An important disclaimer on the website’s landing page states, in part, that “VAERS reports alone cannot be used to determine whether a vaccine has caused or contributed to an adverse event or disease. Reports may contain incomplete, inaccurate, incidental, or unverifiable information. For the most part, reports to VAERS are voluntary, which means they are subject to bias. “

“Basically, this is a national early warning detection for all vaccines available in the country,” said Rich Lakin, director of immunization at the Utah Department of Health. “It’s self-reported, so it means someone can self-report, it means a doctor can report it. So really, it’s just a way for the CDC to look at the data and see if there are any adverse events that arise. “

CDC considers this information to be so important that users must agree to understand the disclaimer and limitations twice before they can access VAERS datasets.

Lakin told KSL-TV that they receive weekly reports of vaccine side effects from respondents in Utah via VAERS. He said that despite the limitations, reported VAERS events are helpful.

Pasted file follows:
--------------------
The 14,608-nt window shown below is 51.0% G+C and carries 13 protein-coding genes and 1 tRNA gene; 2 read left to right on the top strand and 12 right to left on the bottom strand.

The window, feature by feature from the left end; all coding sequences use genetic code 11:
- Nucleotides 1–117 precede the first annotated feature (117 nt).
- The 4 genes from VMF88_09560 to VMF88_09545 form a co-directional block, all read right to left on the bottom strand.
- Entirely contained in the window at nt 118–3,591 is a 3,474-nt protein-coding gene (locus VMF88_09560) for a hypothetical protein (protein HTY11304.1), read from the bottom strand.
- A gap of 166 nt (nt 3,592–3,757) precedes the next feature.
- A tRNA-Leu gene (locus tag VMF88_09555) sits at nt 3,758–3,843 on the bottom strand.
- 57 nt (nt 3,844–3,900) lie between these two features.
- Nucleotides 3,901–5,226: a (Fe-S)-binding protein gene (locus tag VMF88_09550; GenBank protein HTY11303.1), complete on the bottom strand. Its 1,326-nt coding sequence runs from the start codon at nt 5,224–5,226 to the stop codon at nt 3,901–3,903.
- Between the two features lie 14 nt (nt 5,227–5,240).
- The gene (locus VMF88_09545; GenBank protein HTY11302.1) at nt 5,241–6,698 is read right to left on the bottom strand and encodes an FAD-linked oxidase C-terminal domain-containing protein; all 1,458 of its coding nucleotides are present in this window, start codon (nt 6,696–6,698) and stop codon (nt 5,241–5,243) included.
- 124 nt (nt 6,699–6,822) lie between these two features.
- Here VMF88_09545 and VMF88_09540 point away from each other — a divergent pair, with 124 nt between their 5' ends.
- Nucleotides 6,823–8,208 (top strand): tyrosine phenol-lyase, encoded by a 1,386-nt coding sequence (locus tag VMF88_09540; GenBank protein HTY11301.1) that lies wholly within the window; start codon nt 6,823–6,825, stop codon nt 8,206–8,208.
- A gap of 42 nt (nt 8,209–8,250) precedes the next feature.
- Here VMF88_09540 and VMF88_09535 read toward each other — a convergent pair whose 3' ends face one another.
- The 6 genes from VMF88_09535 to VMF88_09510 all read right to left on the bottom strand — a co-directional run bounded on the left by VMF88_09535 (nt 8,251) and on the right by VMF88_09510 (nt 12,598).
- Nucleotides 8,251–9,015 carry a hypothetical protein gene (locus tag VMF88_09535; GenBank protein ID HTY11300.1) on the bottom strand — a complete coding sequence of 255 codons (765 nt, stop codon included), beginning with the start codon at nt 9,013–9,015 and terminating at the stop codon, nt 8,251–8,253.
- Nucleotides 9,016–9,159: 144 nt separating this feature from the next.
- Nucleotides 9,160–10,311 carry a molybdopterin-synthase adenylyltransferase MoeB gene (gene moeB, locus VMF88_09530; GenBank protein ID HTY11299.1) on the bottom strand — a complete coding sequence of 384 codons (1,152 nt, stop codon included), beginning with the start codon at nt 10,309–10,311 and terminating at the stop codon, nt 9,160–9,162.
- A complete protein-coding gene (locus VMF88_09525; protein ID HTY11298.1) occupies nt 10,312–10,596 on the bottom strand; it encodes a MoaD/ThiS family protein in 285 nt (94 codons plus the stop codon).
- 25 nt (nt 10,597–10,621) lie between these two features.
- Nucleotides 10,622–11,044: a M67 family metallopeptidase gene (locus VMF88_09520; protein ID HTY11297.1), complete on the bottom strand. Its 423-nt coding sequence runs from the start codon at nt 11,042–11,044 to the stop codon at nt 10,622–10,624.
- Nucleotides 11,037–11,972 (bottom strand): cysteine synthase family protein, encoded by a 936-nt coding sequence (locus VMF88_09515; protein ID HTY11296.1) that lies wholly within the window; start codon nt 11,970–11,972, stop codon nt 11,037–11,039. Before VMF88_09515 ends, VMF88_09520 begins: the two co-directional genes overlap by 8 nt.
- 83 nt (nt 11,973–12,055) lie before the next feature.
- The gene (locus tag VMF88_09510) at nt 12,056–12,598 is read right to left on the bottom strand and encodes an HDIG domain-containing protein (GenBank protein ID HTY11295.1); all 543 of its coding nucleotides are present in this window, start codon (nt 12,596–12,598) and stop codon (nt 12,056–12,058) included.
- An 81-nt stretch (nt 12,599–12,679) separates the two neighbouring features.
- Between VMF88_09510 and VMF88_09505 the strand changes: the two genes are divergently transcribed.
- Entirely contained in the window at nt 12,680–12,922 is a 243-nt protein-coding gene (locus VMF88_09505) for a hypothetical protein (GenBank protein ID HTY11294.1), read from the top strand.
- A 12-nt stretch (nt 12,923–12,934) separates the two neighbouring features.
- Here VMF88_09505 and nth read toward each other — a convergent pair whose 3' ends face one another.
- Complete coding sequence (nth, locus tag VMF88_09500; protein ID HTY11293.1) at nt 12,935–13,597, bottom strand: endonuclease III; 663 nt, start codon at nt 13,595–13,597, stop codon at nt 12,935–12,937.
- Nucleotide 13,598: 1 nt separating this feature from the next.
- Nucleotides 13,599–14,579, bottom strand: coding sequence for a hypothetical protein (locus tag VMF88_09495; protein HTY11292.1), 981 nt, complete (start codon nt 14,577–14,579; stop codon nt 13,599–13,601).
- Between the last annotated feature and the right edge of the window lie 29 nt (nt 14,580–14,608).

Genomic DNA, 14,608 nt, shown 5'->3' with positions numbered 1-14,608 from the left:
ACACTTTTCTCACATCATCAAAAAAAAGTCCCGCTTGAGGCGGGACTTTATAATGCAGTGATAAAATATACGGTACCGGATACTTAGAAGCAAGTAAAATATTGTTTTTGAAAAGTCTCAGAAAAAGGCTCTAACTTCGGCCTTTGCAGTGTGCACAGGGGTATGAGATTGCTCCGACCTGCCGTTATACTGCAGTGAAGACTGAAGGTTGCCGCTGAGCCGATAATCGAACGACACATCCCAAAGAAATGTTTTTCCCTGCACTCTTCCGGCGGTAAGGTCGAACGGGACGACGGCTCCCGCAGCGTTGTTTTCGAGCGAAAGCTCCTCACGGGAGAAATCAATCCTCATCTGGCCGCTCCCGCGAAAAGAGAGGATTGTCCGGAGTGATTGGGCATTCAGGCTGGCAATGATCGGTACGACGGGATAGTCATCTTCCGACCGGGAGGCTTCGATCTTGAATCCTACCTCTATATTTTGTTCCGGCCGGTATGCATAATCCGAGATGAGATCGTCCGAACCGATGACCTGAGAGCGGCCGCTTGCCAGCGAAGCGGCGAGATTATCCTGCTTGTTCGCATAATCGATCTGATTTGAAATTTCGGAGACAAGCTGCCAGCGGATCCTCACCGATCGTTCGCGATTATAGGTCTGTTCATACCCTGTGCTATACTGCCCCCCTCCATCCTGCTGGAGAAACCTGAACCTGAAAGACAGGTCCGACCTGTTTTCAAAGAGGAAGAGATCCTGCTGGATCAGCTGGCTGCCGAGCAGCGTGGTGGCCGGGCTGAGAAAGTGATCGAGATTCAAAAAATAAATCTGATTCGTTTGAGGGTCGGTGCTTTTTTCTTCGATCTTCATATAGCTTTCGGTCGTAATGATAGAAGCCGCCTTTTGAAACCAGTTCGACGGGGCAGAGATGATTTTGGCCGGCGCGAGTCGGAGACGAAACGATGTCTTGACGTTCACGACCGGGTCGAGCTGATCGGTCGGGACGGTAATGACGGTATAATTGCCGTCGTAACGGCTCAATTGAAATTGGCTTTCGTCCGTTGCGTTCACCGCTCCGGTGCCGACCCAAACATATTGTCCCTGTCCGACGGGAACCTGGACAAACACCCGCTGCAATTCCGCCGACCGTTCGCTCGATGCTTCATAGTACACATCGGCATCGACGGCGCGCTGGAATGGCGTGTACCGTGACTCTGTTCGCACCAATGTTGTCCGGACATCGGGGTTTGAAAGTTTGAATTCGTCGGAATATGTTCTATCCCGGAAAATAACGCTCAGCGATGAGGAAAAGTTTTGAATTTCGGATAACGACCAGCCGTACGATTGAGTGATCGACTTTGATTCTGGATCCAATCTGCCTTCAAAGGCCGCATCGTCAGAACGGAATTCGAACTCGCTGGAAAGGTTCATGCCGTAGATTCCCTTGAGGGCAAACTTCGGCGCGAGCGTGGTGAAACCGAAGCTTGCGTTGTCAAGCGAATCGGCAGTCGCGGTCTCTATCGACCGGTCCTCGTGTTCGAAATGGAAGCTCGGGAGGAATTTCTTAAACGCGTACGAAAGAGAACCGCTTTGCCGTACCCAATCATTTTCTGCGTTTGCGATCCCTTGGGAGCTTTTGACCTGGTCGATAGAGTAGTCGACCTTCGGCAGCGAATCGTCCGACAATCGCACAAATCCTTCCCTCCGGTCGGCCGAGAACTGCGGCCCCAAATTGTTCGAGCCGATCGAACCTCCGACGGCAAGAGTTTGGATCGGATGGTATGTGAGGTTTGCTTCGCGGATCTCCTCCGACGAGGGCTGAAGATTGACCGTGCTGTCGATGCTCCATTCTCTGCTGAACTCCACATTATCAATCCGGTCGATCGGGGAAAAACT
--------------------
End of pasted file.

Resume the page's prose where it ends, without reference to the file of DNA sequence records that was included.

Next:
“If there is a serious adverse reaction to the vaccine, then we can review it further with the doctor,” he explained.

So far, Lakin said they haven’t had to investigate serious cases in Utah. “We have had no deaths in the state of Utah from vaccines (COVID-19),” he said.

According to a joint study by doctors from Johns Hopkins, CDC, FDA and Vanderbilt University, only three of the 7,653 deaths reported to VAERS have been confirmed to be plausibly caused by the Johnson & Johnson COVID vaccine. 19. In these cases, the deaths are due to a rare disease of blood clotting with a low number of platelets.

Whatever the limitations of VAERS, reports are useful to public health officials.

As of September 10, 3,665 Utah residents have reported COVID-19-related adverse events to VAERS. There are 17,525 events, which can include several side effects for a person reporting.